Skip to main content

The Varela Birthdays

Continuing on then with the birthdays this past week we had both Carlitos, also known as Chihua, and his little sister Dariana. I love this family, the way the take care of each other, the way they all tend to their mother...they way all 7 of them sleep in one bed. They're incredibly close and their daily interactions and ventures just leave me in stitches. We had a good 2 days celebrating the back-to-back birthdays.
the youngest of the varela crew...still not sure how i feel about him

ok, this isn't related to anything...it's just Kaka half-observing the fiesta. he's been hanging around a lot lately, on the fringes. which is fine, he's a joy to be around, it's just a bit curious.

chihua is now 15. i remember the first time i met him 2 years ago - it seems like yesterday that i invited him and his brother to go to the river with us. he has become such a huge part of my life and door to so many other people within the community. he has enormous influence with the other kids and it's almost always for the good. chihua is such that if i need to sway the opinion of a group of kids i go to him first and allow him to do it - he's like the pied piper of los laureles.

and then there's his simpleton sister, dariana. megan keiser anyone?

having eaten his cake it's now time to escape

Comments

Popular posts from this blog

Coming to Honduras

The other day in philosophy class I was teaching about existentialism, a philosophy with which I have myriad problems. The universe is absurd, life is meaningless, authenticate yourself with irrational leaps of faith! Hopeless and disconnected from reality if you ask me. Get out of the café Camus, mix with some common folk! Nevertheless, as I was introducing the material I mentioned that the existentialists really probed the questions of Life's meaning and purpose:

"How do I create myself to be unique and significant?" "How do I live an authentic existence?" "How do I give my life meaning and purpose in an otherwise meaningless universe?"
These seem to be questions that are attendant to societies that possess extreme wealth and privilege and an over-abundance of leisure time. I have serious doubts that 15th Century English peasants or even nobles for that matter, spent much time contemplating how they might make their lives unique or leave a significa…

Art Day

I've been forced into an "art-day" by Girlfriend; against my better judgement I've decided to turn to the only medium that I'm remotely skilled at. It's been far too long since I've written anything of worth and as I sit here, pondering my lack of output in the last 4 years, I'm left wondering if I have anything substantial left to offer to "The Conversation". I think I did once, when my integrity and identity were intact and people were genuinely curious about my life here. For reasons too numerous to count though, not the least of which is my own retreat from reflective thought put down on paper, I can't shake the feeling that I've lost the ability to speak and be heard. Girlfriend and I are reading a book about marriage together given to me by my sister; we take turns reading it aloud to the other and as salient points are read we often stop and discuss our thoughts. Thus far it's been a fairly blithe and carefree romp through…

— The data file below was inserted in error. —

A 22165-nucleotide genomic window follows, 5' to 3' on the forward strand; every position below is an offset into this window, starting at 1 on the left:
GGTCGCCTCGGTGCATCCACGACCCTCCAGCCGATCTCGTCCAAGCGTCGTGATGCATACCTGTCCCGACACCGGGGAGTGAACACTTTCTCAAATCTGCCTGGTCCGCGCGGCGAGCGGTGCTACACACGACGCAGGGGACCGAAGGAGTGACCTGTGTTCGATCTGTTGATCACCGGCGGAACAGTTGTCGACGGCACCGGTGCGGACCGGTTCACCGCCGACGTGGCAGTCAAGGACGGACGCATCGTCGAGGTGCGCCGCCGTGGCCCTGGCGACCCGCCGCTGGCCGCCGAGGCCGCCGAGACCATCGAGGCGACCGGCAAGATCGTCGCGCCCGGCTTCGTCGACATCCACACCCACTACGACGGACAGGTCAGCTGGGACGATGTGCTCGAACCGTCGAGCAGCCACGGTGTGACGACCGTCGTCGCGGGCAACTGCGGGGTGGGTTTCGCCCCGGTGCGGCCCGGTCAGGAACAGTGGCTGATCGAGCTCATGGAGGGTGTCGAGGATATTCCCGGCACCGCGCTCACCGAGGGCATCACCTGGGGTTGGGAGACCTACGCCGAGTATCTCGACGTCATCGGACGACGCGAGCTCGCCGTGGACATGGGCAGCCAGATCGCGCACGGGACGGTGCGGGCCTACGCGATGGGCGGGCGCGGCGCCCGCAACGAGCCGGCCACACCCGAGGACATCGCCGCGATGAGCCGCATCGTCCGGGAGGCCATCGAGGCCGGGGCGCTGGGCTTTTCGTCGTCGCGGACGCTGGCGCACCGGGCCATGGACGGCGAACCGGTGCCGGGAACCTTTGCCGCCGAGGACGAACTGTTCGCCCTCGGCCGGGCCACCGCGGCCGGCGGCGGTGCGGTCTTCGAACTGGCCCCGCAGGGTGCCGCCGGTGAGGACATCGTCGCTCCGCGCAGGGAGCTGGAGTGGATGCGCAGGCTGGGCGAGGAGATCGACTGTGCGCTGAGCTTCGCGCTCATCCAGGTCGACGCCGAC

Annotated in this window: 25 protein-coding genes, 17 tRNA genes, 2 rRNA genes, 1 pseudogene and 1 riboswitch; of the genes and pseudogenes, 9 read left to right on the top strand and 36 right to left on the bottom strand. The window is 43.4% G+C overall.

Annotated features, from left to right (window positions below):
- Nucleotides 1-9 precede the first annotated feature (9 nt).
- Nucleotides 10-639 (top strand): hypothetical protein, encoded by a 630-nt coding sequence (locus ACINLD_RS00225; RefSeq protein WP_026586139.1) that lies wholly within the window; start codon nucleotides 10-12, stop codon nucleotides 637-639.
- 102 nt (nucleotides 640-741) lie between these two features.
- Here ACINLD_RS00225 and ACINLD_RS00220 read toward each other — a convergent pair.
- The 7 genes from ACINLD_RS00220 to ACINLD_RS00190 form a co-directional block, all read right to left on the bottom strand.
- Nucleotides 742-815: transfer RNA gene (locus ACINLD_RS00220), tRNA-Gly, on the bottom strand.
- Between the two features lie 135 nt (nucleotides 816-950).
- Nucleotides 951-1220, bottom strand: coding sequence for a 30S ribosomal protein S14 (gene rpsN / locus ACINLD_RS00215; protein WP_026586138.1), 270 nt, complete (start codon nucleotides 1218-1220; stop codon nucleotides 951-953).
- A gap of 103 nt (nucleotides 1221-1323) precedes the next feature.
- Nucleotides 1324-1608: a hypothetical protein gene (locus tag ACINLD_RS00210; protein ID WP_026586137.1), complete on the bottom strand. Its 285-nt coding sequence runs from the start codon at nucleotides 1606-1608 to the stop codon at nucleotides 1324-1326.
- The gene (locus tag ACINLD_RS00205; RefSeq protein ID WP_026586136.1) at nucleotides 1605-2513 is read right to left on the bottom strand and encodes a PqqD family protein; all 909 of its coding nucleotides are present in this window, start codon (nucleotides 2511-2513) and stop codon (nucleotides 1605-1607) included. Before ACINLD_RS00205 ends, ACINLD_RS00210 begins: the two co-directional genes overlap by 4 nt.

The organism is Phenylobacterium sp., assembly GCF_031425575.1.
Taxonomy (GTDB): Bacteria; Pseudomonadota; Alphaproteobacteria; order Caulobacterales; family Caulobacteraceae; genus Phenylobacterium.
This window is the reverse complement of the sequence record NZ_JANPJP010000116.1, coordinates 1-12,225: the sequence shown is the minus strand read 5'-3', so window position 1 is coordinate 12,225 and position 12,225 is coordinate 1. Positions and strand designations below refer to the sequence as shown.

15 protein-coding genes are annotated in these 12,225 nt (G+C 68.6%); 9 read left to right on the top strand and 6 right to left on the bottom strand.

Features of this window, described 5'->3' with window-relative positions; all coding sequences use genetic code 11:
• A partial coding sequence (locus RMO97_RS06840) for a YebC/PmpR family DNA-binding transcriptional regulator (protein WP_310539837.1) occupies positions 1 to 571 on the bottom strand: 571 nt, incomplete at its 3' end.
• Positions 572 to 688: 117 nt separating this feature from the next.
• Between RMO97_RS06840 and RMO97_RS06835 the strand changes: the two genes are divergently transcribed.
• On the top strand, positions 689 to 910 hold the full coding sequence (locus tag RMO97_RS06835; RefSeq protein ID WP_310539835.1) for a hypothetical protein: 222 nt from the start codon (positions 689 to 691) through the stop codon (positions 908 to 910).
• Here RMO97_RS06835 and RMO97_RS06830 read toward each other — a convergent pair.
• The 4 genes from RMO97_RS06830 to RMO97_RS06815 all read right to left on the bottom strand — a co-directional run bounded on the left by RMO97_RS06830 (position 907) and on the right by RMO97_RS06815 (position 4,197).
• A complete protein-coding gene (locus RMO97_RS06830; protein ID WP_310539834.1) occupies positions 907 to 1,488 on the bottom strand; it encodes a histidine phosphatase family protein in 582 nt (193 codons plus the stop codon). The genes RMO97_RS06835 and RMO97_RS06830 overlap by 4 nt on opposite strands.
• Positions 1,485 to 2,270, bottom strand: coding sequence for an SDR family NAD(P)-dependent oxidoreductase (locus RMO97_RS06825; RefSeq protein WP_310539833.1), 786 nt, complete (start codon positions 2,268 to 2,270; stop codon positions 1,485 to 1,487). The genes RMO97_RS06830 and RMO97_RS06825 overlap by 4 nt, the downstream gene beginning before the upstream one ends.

10 Years In Honduras

My good friend Jessiel Rivera reminded me the other day that it was 10 years ago this month that I arrived here in La Ceiba. I remember my arrival here from Costa Rica fairly vividly. I had been getting teary-eyed on the plane from a combination of sleep deprivation, my longing to remain with my friends in beautiful San Jose and some sad indie music on my iPod. It was a hot and terribly humid Sunday afternoon when I landed in the La Ceiba airport and when I stepped off the 10-seater hotbox of an airplane onto the tarmac I was sweaty, bleary-eyed and disheveled. I looked like a typical gringo backpacker except for my mountain of luggage that I had in tow. Two members of the Central Mennonite Church picked me up in their car; how they knew I was the Gringo they were supposed to collect was beyond me but they got it right. I remember them remarking on the number of suitcases I had brought (3) and their heaviness (maximum weight allowance); and the resulting weight of embarrassment I felt…